By bobb |
Delay to ADHD and autism diagnosis for males and females with ADHD, autism and ADHD + autism. Credit: Australian & New Zealand Journal of Psychiatry (2023). DOI: 10.1177/00048674231206997

Diagnostic delay is a major concern for children and young people with autism and attention deficit hyperactivity disorder (ADHD)—and also for their loved ones.

The delay is the gap between first concerns about a child's development, and their eventual diagnosis. In some cases this can be more than five years.

Monash Ph.D. candidate Rachael Knott, from the School of Psychological Sciences and Turner Institute for Brain and Mental Health, has co-led a new study of nearly 700 Australian parents or caregivers that investigates the delay. The work is published in the Australian & New Zealand Journal of Psychiatry.

It's the first worldwide to directly compare age at diagnosis and diagnostic delay for males and females across ADHD, autism, and a combination of the two.

Knott explains the research to Lens.

First, what did you find out?

We confirmed what we were expecting and what we were hearing from families, which is that it takes a really long time to get a diagnosis of ADHD or autism. The lowest estimate was three years, and up to four-and-a-half years.

The recent report from the Senate inquiry into the "assessment and support for people with ADHD" also highlighted long wait times for people seeking a diagnosis.

Another component we looked at was differences between males and females within each group, which also hasn't really been looked at, especially in the co-occurring group.

Females with autism and females with both autism and ADHD were waiting longer than males to get their autism diagnosis, with females in the co-occurring autism and ADHD group having the longest delay. That was just over five years.

What needs to be done about this?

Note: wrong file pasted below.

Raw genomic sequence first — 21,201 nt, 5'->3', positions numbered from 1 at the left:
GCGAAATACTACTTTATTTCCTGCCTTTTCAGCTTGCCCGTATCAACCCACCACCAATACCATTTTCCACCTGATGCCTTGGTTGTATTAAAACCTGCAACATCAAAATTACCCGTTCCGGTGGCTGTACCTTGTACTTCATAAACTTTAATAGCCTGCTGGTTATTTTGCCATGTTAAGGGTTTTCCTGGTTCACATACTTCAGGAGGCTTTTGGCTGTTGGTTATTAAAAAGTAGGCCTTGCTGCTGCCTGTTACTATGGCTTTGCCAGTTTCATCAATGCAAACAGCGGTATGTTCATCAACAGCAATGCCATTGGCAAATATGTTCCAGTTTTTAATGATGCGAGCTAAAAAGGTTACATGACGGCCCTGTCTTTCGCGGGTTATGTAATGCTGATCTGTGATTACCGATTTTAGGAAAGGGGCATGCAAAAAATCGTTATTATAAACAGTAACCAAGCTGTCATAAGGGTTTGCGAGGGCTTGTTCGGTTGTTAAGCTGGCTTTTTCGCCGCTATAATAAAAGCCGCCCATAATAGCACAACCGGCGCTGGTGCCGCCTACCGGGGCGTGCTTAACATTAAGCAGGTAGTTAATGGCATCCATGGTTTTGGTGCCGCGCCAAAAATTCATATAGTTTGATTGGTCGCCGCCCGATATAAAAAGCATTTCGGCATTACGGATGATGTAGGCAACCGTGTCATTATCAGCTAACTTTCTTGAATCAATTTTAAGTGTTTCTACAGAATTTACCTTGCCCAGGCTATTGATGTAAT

It tells us we need more education and training for people involved in every stage of the process. Caregivers need more information on what to look for in the early stages. Maybe we need more specialist training for GPs, pediatricians and psychologists so more people can identify the early markers of the conditions, and hopefully or diagnose refer sooner.

We need more clinicians who are specialized in the area and know what to look for, especially when autism and ADHD occur together and how that might present.

Hopefully that would speed up the process of identifying and diagnosing.

GPs would seem to be crucial in this?

Yes. GPs can be the initial gatekeeper, because parents come to them with a concern. They need to know more about what warrants referral.

At the moment we don't have guidelines on diagnosis for the co-occurring group. We do have diagnostic and treatment guidelines for autism only, and we've got the same for ADHD only, which have just come out in Australia, which is really exciting.

But what we don't have yet are guidelines specifically for this co-occurring group, and how they might be different. We don't have enough research yet to write those guidelines, but we're heading in that direction. Our paper is saying, "We need this, it's taking too long."

What's the process like now for a parent or caregiver?

In Australia, when children get a diagnosis, that's a gateway for support and funding. The faster we can identify and diagnose kids, the faster they have access to all of these things.

But the process is rarely linear and straightforward. There's a lag between when parents or teachers pick up some kind of neurodivergent development happening to when they go see their health care professional. And then, from that point, another lag on how long it takes the clinicians to disentangle what's going on with the child.

We've chosen to include this period of first concerns because parents and caregivers and teachers are important stakeholders in this discussion. That lag period can be about a year. If we don't include that, we're not really understanding the full picture.

More information: Rachael Knott et al, Age at diagnosis and diagnostic delay across attention-deficit hyperactivity and autism spectrums, Australian & New Zealand Journal of Psychiatry (2023). DOI: 10.1177/00048674231206997